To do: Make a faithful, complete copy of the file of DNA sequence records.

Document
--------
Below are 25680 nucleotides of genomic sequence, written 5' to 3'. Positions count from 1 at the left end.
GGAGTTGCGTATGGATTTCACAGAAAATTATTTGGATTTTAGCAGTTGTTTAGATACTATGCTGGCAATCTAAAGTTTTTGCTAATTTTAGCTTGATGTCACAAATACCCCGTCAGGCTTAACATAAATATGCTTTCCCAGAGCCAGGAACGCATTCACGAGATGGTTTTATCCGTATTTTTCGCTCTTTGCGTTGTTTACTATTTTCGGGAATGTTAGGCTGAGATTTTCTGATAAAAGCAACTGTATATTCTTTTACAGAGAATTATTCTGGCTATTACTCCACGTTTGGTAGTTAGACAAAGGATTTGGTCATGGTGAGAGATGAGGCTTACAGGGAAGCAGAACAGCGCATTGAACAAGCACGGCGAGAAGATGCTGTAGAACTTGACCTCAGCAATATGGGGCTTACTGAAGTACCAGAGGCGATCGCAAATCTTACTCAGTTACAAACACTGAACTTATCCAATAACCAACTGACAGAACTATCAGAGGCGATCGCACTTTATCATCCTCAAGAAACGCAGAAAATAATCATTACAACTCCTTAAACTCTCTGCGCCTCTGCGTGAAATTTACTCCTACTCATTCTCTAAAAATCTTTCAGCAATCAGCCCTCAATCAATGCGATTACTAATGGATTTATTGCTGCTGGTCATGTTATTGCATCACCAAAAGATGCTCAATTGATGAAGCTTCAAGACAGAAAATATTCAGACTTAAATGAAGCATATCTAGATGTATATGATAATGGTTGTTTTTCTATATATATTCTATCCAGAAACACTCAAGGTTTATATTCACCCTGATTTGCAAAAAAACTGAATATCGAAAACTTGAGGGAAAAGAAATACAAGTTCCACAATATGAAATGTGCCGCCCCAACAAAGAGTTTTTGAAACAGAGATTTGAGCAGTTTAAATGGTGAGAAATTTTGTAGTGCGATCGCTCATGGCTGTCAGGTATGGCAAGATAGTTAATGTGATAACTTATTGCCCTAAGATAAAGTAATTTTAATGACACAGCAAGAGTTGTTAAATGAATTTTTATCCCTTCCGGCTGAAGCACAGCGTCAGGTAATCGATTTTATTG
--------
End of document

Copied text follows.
Below are 25680 nucleotides of genomic sequence, written 5' to 3'. Positions count from 1 at the left end.
GGAGTTGCGTATGGATTTCACAGAAAATTATTTGGATTTTAGCAGTTGTTTAGATACTATGCTGGCAATCTAAAGTTTTTGCTAATTTTAGCTTGATGTCACAAATACCCCGTCAGGCTTAACATAAATATGCTTTCCCAGAGCCAGGAACGCATTCACGAGATGGTTTTATCCGTATTTTTCGCTCTTTGCGTTGTTTACTATTTTCGGGAATGTTAGGCTGAGATTTTCTGATAAAAGCAACTGTATATTCTTTTACAGAGAATTATTCTGGCTATTACTCCACGTTTGGTAGTTAGACAAAGGATTTGGTCATGGTGAGAGATGAGGCTTACAGGGAAGCAGAACAGCGCATTGAACAAGCACGGCGAGAAGATGCTGTAGAACTTGACCTCAGCAATATGGGGCTTACTGAAGTACCAGAGGCGATCGCAAATCTTACTCAGTTACAAACACTGAACTTATCCAATAACCAACTGACAGAACTATCAGAGGCGATCGCACTTTATCATCCTCAAGAAACGCAGAAAATAATCATTACAACTCCTTAAACTCTCTGCGCCTCTGCGTGAAATTTACTCCTACTCATTCTCTAAAAATCTTTCAGCAATCAGCCCTCAATCAATGCGATTACTAATGGATTTATTGCTGCTGGTCATGTTATTGCATCACCAAAAGATGCTCAATTGATGAAGCTTCAAGACAGAAAATATTCAGACTTAAATGAAGCATATCTAGATGTATATGATAATGGTTGTTTTTCTATATATATTCTATCCAGAAACACTCAAGGTTTATATTCACCCTGATTTGCAAAAAAACTGAATATCGAAAACTTGAGGGAAAAGAAATACAAGTTCCACAATATGAAATGTGCCGCCCCAACAAAGAGTTTTTGAAACAGAGATTTGAGCAGTTTAAATGGTGAGAAATTTTGTAGTGCGATCGCTCATGGCTGTCAGGTATGGCAAGATAGTTAATGTGATAACTTATTGCCCTAAGATAAAGTAATTTTAATGACACAGCAAGAGTTGTTAAATGAATTTTTATCCCTTCCGGCTGAAGCACAGCGTCAGGTAATCGATTTTATTG